Working for a worldwide emergency response organisation, you come to realise that a crisis doesn’t have to begin with a dramatic event.
And reflecting, as we usually do as we approach the end of the calendar year, I’m reminded of a man whose story can tell us a great deal about the work we still have to do to tackle the issue of loneliness and isolation at a time when so many are struggling with the cost of living crisis.
After a dementia diagnosis, George, from Midlothian, was forced to give up the one ‘lifeline’ which helped him connect with family and friends – his car.
His ability to drive meant he could travel to visit his daughter and keep up an active social life. George, 78, would pick up friends and members of the local communities, take them for their shopping or on other errands throughout the week if they were unable to do so on their own.
Coming to terms with giving up driving proved to be a real blow for George. And as well as the limit it would bring to his social life, he was also being faced with spiralling energy and food bills and a cost of living crisis which left him too scared to use the electrical appliances in his kitchen.
Taking daily readings of his meters and showering just twice a week, George was terrified of racking up bills he couldn’t pay – which led to him becoming isolated from the outside world.
His story is all too common. Polling commissioned by the British Red Cross in December 2022 found that loneliness in Scotland is being further exacerbated by the cost-of-living crisis.
A total of 81% of people agreed that cost of living will push more people into loneliness and 43% restricted how much they socialised during the winter because of it. We know given this is an El Nino weather pattern meaning a wetter start to the winter and a colder end, time and effort needs to go into supporting people with their heating and shared spaces.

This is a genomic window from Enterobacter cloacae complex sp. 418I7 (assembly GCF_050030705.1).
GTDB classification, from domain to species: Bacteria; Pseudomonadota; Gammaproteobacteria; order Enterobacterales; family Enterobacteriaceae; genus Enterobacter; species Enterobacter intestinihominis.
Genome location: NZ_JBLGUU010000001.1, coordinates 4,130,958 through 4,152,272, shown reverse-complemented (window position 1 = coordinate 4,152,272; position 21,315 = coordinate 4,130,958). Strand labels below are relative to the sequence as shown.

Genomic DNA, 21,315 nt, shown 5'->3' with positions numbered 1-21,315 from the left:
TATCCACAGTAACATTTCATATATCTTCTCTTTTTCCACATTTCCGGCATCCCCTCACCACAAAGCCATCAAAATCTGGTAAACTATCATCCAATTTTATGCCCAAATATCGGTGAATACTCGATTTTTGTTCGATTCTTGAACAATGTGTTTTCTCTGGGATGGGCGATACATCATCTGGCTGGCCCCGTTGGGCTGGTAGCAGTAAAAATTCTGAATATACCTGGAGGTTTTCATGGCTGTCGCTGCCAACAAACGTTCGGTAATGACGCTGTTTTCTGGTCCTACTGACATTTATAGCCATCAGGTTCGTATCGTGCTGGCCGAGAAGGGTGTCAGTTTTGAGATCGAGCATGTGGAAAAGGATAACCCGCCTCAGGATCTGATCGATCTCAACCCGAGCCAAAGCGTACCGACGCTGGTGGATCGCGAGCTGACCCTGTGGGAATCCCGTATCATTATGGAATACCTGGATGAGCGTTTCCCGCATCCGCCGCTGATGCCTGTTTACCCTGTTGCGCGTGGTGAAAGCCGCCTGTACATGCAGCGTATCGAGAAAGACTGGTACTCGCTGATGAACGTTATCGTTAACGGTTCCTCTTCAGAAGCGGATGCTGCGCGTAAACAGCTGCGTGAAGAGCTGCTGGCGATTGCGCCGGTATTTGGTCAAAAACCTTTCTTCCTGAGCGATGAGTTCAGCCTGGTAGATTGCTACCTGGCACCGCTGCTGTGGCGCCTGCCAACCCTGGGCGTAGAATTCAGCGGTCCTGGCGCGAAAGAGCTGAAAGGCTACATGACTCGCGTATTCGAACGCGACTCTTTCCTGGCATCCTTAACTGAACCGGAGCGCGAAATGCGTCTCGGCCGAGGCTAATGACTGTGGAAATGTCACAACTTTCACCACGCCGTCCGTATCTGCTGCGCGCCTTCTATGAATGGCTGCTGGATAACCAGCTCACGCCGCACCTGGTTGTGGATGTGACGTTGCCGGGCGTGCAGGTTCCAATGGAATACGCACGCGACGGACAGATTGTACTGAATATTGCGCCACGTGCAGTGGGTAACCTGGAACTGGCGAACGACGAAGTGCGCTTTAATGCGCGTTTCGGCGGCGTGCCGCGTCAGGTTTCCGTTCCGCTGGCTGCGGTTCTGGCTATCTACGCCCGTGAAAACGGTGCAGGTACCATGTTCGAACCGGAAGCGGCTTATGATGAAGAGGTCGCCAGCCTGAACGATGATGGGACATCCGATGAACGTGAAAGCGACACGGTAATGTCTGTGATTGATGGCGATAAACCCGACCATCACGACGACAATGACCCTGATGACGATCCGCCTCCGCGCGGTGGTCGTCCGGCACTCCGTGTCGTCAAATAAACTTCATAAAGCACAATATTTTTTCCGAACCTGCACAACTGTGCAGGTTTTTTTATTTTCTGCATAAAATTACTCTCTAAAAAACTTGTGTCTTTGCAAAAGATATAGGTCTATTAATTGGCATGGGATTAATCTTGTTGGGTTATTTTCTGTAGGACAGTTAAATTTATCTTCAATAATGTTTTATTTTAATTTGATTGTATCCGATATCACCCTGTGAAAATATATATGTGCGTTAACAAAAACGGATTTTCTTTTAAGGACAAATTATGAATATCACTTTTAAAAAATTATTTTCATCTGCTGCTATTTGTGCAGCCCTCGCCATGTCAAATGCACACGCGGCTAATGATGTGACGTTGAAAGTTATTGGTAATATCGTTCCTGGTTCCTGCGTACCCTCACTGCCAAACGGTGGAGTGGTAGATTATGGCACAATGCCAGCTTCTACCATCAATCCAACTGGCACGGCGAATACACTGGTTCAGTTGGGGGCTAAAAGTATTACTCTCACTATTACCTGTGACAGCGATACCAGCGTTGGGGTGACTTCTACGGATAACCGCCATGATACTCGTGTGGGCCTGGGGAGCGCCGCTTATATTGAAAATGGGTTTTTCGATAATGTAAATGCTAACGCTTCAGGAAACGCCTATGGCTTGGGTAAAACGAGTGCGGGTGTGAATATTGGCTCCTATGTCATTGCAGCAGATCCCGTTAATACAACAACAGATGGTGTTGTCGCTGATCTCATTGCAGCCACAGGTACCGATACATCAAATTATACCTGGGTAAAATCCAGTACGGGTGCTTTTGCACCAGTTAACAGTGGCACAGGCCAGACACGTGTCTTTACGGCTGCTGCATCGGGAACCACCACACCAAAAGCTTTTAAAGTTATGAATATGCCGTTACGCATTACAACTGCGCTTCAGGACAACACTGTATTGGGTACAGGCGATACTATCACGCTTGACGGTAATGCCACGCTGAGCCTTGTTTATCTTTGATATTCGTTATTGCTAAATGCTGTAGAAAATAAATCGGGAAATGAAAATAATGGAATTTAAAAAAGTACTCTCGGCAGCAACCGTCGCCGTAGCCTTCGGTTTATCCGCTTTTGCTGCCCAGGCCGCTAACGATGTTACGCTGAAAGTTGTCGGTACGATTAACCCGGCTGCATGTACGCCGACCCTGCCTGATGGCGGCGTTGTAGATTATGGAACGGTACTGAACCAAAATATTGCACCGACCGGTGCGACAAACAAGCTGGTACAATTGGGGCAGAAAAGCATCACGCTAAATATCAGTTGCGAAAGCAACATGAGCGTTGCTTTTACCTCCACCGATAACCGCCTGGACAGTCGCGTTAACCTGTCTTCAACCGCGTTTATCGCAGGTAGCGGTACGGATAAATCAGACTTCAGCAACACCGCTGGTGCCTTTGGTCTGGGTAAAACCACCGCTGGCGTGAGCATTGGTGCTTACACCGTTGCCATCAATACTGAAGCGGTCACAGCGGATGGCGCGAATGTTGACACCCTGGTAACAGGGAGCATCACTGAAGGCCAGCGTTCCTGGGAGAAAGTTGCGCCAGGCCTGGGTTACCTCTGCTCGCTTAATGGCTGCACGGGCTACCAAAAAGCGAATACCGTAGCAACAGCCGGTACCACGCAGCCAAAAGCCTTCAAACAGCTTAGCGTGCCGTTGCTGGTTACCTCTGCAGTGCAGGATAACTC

Those who are battling loneliness across the country don’t always feel confident enough to reach out to organisations like us to get help – instead longing for the ability to meet likeminded individuals on their own terms.
Currently, there are too many barriers preventing people from connecting – such as a lack of safe, welcoming and accessible green spaces, parks and gardens, public toilets, playing areas, local bus services, and ramps for people who use wheelchairs.
That’s why Scottish Government investment in social spaces is so important and will help in providing comfortable places where anyone struggling to connect can meet. A holistic approach to tackle loneliness and invest in public spaces, transport, digital connection and longer term infrastructure, like housing, is essential.
While the impact loneliness can have on people’s lives is considerable, the solutions are often simple and close to home.
The government has recognised connection as a vital part of our recovery from the Covid pandemic: now we need to see support for the services working to tackle loneliness – and the wider infrastructure to help people to reconnect this winter.
George was approached by Audrey, a British Red Cross service coordinator, who was able to give him access to financial support, in the form of £100 a month food vouchers, so the money he saved could be used on household bills.
He was also invited by Audrey to a Christmas party organised by the British Red Cross, to help older people reconnect with their communities. He sat at a table with seven other gentleman and was able to finally get some respite from anxieties he faced at home.
As George’s story teaches us, we need to keep making those positive steps forward, to ensure no one feels trapped and without hope of reconnection.
Rob Murray, Director for Scotland, British Red Cross and is Chair of VHS